Friday, January 18, 2008
Maid in Manhattan
I never noticed before that they're actually cleaning the bathroom with their mustaches, which is pretty unsanitary when you think about it.
I’ve never thought of house cleaning as women’s work. I just consider it other people’s work. It’s a combination of laziness, general self-entitlement and being raised by a Type A mother who was so particular about the cleanliness of the house that she wouldn’t entrust the task to anyone else in the family. I was not so discriminating. My little sister was born when I was 15 and while I certainly liked her from the start, I can’t say I fully took her into my heart until she reached age 3 and could be trained to put my belongings away.
One thing I always do is make the bed every day. Mind you, I still hate the process: the leaning over, the pulling, the sheet tucking, but I also can’t stand the look of an unmade bed. I’ve finally devised a morning strategy where I wake up and make the bed around me while I’m still lying comfortably in it. Once everything is adequately in place, I just carefully slither out of it. (They ain’t no hospital corners, honey, but I ain’t sick.)
My lack of cleaning skills became problematic when I moved to New York -- the dirtiest city in the Union -- and was living alone for the first time. My first year out of college I was making $25,000 a year. There were days I could only afford to eat apples and soup but bet your ass I still managed to set aside enough money to hire a cleaning person.
Her name was Maria and all of my friends used her services. I really didn’t need a maid once a week -- there’s only so much mess that a single person can make in an alcove studio -- but she really needed the money so she insisted on coming weekly. She would call the day before and kind of moan into the phone, “Meez Noelle! I come to clean your apartment tomorrow!” After awhile it started to sound more like a threat than a heads-up.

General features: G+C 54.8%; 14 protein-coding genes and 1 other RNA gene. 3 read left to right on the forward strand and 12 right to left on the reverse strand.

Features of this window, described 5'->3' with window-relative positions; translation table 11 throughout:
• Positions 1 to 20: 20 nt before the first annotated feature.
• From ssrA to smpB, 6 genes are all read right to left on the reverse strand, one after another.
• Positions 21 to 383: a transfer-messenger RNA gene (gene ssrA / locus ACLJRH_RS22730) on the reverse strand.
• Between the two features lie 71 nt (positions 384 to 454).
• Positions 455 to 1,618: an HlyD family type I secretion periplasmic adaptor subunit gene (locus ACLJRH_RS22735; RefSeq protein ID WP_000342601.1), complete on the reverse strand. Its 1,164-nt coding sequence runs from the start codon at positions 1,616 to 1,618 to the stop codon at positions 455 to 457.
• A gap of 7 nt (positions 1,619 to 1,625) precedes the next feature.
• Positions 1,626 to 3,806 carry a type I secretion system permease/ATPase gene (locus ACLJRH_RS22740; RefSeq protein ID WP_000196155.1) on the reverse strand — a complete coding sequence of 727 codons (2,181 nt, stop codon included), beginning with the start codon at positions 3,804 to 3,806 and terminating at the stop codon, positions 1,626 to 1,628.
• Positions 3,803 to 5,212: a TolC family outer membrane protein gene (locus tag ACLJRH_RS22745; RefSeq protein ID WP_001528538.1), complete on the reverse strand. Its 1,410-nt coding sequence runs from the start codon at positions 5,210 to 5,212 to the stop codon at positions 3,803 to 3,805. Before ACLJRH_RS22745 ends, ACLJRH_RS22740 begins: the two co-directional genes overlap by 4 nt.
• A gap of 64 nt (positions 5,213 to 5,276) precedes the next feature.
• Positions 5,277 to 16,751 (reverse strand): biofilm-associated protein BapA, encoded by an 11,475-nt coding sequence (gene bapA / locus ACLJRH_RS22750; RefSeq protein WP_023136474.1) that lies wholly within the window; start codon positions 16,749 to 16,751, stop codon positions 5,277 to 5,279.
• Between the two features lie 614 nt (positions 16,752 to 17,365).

It got to the point where I was making messes just to give her something to clean up. That’s not to say that my apartment was spotless. She was only about 4’11” and was scared to use a step ladder so while the bottom half of my apartment was pristine, anything in my studio above 65 inches had to fend for itself. We tacitly fell into a routine where I took the top and she cleaned the bottom. It worked for awhile, but soon she began taking me for granted and started to slack on her half.
Sometimes she mentally abused me, making me feel ashamed of my taste in cleaning products. “You WASTE your money on these products!” she roared. “Need Tilex Mildew ROOT! Not regular Tilex!” She once shamed me so bad that I rushed out and bought all new products at 8 in the morning and was subsequently late for work. By the end my self-esteem was shot, as is usually the case with dysfunctional relationships. I mean, I was paying someone else so I could make my own messes and help clean them up. How messed up is that?
Yet it’s hard to break up with a cleaning person, especially one as fiery as her. I was scared that if I broke it off with her I would wake up to find the head of a Swiffer mop in my bed. She still had my keys, after all. And how awkward would it be if I ran into her at my friends' apartments? Finally I went the mature route and started avoiding her calls and stopped returning her voicemails.
On the recommendation of New York magazine, I began using a professional cleaning service that sends a different person every time (they’re actually coming tomorrow, which is what prompted this rambling post). It was domestic service’s equivalent of a one-night stand: Quick and dirty. After they came I never had to see them again, which was great because I wasn’t ready for another relationship.
And that, friends, is how I solved a problem called Maria.
Posted by Noelle Hancock